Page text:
Clergy Occupations: More Than a Careerby Leanna HarmonPublished Apr-22-2014
You can pretty much bet that the hour or two you see your clergy or religious leader is just a small part of the time they spend on the job. God knows there is a lot more to this occupation than what meets the eye. Clergy are religious and spiritual leaders who conduct religious worship and perform other spiritual functions associated with beliefs and practices of religious faith or denomination. They teach and interpret traditions and faith. Clergy also provide spiritual and moral guidance and assistance to members of their congregation. The Bureau of Labor Statistics
(BLS) includes all formal religious leaders under the title of clergy (e.g., imam, rabbi, pastor, deacon, priest).
Being a clergyperson is not only a career, but a way of life. Some people may even say it's a calling. What prompts or influences someone to choose this profession? Pastor Dave Manning of Grace Community Church in Salem, Oregon explains that at a young age, he was drawn to the idea of doing something full time for God (not knowing at the time exactly what that would be). Growing up as a teenager in church, Pastor Dave says that he had a love for people, being around them, and just associating with them, in general.
Working Conditions and Nature of Work
Clergy typically work in churches, hospitals, schools, Armed Forces, and various social service agencies. People who have chosen this career typically work long and irregular hours. Some could be working as much as 60 hours a week on average. These long hours are typically split up through the day providing services such as comforting those who are sick and bereaved, and counseling individuals seeking guidance. Most clergy organize and lead regular religious services at churches and temples and officiate at special ceremonies (e.g., weddings, confirmations, funerals). According to Pastor Dave, there was a time when he was working over 70 hours per week. His work day would begin driving the church bus to pick up kids for the school that was part of the church, teaching at the school, coaching for school sports activities, and then driving the bus to take kids home after school. Pastor Dave's evenings were spent meeting people for appointments (such as students' parents and members of congregation for counseling) and studying for sermons that he would give three times a week. The tasks that consumed most of his time, however, were studying the bible for sermons and meeting with people for counseling or planning.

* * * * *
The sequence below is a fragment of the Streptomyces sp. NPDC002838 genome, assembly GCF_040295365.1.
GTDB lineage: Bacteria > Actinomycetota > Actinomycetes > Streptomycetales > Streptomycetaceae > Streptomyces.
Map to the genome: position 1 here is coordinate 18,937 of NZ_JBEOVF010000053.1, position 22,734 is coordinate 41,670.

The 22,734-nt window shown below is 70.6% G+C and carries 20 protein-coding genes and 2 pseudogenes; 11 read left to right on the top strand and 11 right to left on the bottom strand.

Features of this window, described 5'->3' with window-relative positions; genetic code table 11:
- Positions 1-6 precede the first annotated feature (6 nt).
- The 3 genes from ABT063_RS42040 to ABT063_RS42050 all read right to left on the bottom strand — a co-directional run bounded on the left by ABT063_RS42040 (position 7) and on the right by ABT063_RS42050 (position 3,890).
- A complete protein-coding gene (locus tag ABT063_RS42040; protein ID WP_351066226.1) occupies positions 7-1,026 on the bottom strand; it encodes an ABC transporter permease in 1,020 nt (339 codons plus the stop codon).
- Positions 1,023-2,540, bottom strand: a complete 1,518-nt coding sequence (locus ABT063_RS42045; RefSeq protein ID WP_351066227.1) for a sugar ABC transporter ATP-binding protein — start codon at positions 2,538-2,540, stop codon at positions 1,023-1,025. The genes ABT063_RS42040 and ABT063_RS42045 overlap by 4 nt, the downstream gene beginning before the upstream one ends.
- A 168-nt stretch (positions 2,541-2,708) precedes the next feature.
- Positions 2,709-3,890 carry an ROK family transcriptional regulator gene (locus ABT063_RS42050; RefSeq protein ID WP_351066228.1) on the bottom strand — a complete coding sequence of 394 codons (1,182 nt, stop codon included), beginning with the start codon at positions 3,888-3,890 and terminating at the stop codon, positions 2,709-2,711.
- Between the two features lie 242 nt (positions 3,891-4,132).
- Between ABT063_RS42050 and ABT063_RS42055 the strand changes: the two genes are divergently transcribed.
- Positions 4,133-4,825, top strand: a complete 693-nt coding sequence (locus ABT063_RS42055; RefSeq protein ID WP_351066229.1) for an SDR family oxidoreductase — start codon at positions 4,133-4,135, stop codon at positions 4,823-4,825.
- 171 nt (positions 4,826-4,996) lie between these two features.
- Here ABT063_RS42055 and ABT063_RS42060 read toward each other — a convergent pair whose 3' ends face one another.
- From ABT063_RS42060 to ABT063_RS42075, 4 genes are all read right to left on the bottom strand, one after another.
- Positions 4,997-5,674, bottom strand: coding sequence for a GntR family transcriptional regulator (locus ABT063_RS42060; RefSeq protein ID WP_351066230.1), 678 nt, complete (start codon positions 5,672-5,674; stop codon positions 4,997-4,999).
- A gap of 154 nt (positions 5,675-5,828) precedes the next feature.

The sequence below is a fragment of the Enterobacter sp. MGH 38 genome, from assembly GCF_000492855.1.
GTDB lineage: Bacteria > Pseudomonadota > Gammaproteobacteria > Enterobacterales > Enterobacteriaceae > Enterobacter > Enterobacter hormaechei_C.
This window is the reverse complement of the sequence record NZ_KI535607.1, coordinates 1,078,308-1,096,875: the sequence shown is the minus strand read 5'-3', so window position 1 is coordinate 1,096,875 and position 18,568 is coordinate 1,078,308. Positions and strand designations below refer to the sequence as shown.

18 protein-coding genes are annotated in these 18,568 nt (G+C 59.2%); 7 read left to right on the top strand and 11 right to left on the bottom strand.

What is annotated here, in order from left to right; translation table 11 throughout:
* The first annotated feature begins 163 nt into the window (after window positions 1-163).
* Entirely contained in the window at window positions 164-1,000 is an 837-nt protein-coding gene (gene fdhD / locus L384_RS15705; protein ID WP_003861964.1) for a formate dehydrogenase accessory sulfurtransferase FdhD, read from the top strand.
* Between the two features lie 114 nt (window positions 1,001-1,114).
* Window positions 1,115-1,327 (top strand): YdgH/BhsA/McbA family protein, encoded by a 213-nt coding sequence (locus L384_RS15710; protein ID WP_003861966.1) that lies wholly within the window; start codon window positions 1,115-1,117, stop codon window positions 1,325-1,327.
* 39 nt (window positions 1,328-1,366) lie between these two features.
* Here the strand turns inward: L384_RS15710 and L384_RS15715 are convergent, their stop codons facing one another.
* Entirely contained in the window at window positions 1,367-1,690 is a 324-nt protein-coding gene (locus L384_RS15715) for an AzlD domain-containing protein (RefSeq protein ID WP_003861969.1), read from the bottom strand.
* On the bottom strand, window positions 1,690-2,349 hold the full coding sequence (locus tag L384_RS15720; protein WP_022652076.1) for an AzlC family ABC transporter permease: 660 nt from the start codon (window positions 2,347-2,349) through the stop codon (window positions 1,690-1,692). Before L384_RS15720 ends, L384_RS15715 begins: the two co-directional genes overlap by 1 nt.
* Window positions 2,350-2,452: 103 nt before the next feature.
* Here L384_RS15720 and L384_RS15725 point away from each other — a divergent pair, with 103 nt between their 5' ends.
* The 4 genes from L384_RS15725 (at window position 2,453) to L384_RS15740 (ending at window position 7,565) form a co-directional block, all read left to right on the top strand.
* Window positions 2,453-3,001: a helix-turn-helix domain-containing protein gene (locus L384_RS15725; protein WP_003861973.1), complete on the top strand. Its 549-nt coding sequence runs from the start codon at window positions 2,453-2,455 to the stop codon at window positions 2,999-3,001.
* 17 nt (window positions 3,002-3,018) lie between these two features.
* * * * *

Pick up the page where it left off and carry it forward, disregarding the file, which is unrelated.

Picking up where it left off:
Training and Other Qualifications
Although educational requirements for clergy vary greatly depending on the nature of the work, most individuals in this occupation possess at least a bachelor's degree - many also have a graduate level degree in theological studies. The state of Oregon does not require a license for this occupation. The path that Pastor Dave took started with three years attending a pastoral class under the guidance of the pastor at his church. This was similar to an internship
. Following this "hands on" experience, he earned his Bachelor of Arts in theology and later a Master's in biblical studies. Pastor Dave feels that the first three years in the pastoral studies program was more beneficial than the bookwork because it was more "hands on."